Home' Policy Magazine : Policy Vol 33 - No 2 Contents 44 POLICY • Vol. 33 No. 2 • Winter 2017
ARCHIPELAGO OR LANDMASS?
to which they are party must be allowed to represent
them fully. When associations are seen as a vehicle of
individual rights, it becomes apparent that curtailing
an association’s freedoms curtails, by extension, the
liberties of its individual members. Seen in this way,
the health of a liberal democracy may be measured
by observing the state’s treatment of voluntary
associations. Kukathas makes this argument, but
cautions that freedom of association ‘does not mean
that other liberties—of speech, for example—are
unimportant; but they are less important because
they either derive from or are subordinate to this
more fundamental freedom.’
In a free society, individuals who have chosen to
join an association should not have their rights of
conscience and moral speech taken away, no matter
how they choose to express them—whether directly
or through an intermediary or group—provided
they do no violence to others who disagree. Co-
bearer of the members’ individual freedoms,
voluntary associations are integral elements of a
free and just society. It is fundamentally intolerant
to require them to conform their moral views and
legally permissible actions in support of those
views to those prescribed by the state. That is a
warning sign of an overweening state, intent on
enforcing an approved uniformity on civil society
that undermines voluntary associations and a
healthy democracy. Peaceful pluralism is only
possible where social uniformity is not the goal—
an archipelago, not landmass. Co-existence, not
complete congruence, is the only way of protecting
individual freedoms. ‘Live-and-let-live’ is far from a
banal platitude; it is in all our interests.
1 Robert D. Putnam, Bowling Alone: The Collapse and Revival of
American Community (New York: Simon & Schuster, 2000).
2 Robert A. Nisbet, The Quest for Community: A Study in
the Ethics of Order and Freedom (Wilmington: ISI, 2010
3 Alexis de Tocqueville, Democracy in America, trans. James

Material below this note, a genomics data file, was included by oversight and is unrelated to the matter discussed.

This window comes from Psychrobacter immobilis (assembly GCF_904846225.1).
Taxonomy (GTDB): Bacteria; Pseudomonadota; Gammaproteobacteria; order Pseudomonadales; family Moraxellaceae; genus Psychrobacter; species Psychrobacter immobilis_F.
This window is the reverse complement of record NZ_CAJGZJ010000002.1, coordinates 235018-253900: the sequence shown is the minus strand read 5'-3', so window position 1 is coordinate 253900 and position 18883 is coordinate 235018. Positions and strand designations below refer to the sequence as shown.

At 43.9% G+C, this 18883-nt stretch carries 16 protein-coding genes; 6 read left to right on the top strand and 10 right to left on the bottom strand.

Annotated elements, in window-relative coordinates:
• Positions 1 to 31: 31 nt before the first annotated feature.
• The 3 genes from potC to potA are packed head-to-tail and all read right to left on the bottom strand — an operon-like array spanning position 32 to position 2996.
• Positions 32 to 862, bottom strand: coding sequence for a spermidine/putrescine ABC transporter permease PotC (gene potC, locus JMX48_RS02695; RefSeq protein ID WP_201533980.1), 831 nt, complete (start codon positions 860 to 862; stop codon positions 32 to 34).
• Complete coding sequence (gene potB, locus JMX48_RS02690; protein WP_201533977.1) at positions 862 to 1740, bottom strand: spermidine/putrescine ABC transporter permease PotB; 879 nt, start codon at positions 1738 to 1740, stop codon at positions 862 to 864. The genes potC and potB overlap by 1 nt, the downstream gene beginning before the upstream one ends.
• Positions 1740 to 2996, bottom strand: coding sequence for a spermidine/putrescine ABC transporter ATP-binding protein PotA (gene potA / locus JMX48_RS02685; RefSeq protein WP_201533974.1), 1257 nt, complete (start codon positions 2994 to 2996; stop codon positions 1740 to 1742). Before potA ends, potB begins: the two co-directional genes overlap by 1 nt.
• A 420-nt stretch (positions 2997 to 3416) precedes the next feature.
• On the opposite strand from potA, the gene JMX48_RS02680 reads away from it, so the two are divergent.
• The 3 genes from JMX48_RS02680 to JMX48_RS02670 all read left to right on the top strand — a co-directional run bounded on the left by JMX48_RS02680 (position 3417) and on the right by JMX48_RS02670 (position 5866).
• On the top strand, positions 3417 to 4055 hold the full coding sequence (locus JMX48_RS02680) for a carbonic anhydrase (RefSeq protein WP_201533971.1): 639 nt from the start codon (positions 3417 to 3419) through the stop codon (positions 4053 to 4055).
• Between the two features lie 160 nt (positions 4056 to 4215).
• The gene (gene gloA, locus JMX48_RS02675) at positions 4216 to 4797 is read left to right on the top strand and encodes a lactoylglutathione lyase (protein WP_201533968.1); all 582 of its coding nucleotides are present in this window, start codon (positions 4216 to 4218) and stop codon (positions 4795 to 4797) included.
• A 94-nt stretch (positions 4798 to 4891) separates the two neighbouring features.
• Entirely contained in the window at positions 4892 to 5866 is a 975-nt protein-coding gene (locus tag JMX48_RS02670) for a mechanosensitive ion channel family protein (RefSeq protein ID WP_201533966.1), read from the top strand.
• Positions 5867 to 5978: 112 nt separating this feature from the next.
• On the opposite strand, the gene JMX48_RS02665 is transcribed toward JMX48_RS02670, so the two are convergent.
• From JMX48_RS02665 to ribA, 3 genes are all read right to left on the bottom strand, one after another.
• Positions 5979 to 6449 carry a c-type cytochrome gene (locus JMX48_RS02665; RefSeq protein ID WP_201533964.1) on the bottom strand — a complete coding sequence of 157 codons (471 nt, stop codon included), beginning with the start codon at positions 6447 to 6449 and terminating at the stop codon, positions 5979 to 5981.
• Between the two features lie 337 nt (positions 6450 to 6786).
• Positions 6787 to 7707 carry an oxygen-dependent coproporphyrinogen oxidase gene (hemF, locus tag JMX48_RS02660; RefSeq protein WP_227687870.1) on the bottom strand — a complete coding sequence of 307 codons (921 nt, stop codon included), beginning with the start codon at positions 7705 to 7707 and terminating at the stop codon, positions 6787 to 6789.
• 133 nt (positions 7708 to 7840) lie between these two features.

T. Schleifer, ed. Eduardo Nolla (Indianapolis: Liberty Fund
4 As above, 902.
5 Alexis de Tocqueville, Democracy in America, trans. Henry
Reeve (Hertfordshire: Wordsworth, 1998 ), 101.
6 As above, 360.
7 As above, 101.
8 Nisbet, The Quest for Community, 244.
9 Russell Kirk, The Conservative Mind: From Burke to Eliot
(Washington D.C.: Regnery, 1986 ).
10 Edmund Burke cited in Reflections on the Revolution in
France ed. J.G.A. Pocock (Indianapolis: Hackett, 1987
11 Kirk, The Conservative Mind, 478.
12 As above.
13 Yuval Levin, The Fractured Republic: Renewing America’s
Social Contract in the Age of Individualism (New York, Basic
14 Simon Kennedy, ‘Freedom of Association: Sanity Succeeds
on Spring Street,’ The Spectator (6 December 2016),
15 ‘Don’t Mess with Marriage,’ Australian Catholic Bishops
Conference, (2015), https://www.sydneycatholic.org/pdf/
16 ‘Anti-Discrimination Complaint “an Attempt to Silence”
the Church over Same-Sex Marriage, Hobart Archbishop
Says,’ ABC (28 September 2015), http://www.abc.net.
17 David Crowe, ‘Same-Sex Marriage Event off: Threats
to Hotel Staff,’ The Australian (17 September 2016),
18 Primrose Riordan, ‘Gay Marriage Activists Target IBM
Boss Over Christian Link,’ The Australian (22 March
19 Paige Cockburn, ‘Coopers Brewery distances itself from
Bible Society’s same-sex marriage video, faces backlash’,
ABC (15 March 2017), http://www.abc.net.au/news/2017-
20 William A. Galston, Liberal Pluralism: The Implications of
Value Pluralism for Political Theory and Practice (New York:
Cambridge University Press, 2002), 23.
21 Chandran Kukathas, The Liberal Archipelago: A Theory of
Diversity and Freedom (Oxford: Oxford University Press,
22 As above, 115.
23 As above.
The health of a liberal democracy may
be measured by observing the state’s
treatment of voluntary associations.
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